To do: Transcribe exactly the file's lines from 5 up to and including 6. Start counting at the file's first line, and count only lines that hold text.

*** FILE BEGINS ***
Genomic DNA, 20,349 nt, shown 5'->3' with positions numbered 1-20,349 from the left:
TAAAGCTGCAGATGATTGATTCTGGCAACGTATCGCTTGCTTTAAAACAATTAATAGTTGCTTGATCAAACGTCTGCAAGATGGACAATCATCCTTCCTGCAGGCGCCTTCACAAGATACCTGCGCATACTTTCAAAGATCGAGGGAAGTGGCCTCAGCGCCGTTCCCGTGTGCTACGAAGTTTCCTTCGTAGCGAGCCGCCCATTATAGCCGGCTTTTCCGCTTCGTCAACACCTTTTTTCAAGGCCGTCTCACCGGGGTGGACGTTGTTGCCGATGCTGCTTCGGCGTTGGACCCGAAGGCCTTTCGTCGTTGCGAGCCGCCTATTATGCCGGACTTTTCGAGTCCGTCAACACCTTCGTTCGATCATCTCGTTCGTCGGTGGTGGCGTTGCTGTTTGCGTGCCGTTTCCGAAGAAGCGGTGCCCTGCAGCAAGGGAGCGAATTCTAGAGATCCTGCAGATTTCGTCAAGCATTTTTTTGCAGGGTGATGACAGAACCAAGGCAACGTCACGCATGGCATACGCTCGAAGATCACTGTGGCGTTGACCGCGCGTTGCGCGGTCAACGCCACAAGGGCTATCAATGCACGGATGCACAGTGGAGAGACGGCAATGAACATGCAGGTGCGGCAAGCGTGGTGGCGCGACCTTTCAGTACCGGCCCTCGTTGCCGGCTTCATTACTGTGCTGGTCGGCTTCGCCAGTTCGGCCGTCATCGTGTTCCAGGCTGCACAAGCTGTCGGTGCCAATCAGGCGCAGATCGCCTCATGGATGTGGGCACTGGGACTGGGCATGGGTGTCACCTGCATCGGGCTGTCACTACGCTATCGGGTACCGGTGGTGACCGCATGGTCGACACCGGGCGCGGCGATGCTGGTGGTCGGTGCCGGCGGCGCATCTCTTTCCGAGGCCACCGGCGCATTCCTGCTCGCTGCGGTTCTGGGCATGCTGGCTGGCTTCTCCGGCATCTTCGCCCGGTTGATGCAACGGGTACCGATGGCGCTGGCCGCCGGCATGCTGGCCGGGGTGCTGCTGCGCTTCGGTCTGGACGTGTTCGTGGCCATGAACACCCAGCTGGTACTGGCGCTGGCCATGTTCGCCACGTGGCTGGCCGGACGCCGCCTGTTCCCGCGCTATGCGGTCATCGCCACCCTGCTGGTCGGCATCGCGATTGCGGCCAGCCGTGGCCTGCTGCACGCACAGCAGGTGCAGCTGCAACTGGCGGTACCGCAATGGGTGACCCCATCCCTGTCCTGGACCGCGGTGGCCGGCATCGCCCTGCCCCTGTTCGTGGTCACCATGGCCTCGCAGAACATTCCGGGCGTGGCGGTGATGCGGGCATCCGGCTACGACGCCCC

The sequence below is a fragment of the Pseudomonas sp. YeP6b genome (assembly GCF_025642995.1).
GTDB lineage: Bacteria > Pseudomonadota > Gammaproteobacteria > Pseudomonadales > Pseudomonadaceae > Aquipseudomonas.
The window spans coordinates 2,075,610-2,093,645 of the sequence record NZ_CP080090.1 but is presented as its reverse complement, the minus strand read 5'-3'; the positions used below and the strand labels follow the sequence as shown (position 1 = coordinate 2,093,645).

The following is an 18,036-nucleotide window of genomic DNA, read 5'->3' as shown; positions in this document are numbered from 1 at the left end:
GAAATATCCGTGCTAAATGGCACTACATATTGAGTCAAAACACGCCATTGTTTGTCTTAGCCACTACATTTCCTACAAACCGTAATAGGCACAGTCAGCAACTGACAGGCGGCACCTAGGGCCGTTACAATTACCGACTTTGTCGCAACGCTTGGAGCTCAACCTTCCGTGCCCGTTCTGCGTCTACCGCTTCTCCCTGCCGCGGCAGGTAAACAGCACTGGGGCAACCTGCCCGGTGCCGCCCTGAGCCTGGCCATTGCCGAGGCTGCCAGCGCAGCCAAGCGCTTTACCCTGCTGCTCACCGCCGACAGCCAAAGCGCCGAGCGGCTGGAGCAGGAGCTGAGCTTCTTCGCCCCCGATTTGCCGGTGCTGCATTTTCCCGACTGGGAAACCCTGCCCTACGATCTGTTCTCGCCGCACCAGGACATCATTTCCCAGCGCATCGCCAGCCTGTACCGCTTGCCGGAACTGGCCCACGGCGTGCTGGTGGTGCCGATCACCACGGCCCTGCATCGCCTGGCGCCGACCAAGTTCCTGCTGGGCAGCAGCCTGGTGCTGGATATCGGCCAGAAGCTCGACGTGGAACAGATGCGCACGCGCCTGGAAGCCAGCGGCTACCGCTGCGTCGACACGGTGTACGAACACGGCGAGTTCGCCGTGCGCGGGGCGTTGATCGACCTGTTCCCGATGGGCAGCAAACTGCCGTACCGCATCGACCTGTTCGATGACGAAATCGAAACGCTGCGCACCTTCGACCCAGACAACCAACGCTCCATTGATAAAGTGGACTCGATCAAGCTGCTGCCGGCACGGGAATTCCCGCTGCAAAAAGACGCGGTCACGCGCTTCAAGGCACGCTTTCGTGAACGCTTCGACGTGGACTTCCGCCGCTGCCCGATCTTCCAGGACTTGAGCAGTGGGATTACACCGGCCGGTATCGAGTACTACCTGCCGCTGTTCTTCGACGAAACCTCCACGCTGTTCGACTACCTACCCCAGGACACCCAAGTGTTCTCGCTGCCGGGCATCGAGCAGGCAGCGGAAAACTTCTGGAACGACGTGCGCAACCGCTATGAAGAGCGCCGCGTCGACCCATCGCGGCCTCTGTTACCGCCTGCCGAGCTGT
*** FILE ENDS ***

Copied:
The window spans coordinates 2,075,610-2,093,645 of the sequence record NZ_CP080090.1 but is presented as its reverse complement, the minus strand read 5'-3'; the positions used below and the strand labels follow the sequence as shown (position 1 = coordinate 2,093,645).

The following is an 18,036-nucleotide window of genomic DNA, read 5'->3' as shown; positions in this document are numbered from 1 at the left end: